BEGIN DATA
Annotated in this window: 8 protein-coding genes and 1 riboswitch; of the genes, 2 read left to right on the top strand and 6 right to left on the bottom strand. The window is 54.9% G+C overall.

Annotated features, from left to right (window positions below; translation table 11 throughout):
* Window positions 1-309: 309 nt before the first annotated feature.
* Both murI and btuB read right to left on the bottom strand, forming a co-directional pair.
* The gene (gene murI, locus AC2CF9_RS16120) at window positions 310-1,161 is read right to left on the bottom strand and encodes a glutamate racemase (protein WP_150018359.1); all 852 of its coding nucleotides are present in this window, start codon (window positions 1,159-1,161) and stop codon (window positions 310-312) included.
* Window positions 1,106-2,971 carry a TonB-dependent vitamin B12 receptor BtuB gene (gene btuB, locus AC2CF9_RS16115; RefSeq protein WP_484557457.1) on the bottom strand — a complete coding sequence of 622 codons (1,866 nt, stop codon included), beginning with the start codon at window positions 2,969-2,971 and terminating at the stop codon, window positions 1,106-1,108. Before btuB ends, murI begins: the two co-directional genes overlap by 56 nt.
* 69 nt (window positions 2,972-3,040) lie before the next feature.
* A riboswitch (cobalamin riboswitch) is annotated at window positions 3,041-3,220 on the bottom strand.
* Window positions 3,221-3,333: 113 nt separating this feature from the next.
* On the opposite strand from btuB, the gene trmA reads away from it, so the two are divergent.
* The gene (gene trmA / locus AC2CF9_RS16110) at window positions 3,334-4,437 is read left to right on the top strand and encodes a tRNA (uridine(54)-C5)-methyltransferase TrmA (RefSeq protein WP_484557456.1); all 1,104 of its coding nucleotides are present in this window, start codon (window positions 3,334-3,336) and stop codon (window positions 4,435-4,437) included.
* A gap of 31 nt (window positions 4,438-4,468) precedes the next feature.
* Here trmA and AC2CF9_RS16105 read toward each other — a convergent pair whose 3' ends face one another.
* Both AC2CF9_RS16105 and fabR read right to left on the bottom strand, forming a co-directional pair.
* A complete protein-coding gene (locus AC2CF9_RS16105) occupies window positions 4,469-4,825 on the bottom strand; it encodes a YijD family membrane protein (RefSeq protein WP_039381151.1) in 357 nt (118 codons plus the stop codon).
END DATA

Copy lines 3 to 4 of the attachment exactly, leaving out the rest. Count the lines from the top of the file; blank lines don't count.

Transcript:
* Window positions 1-309: 309 nt before the first annotated feature.
* Both murI and btuB read right to left on the bottom strand, forming a co-directional pair.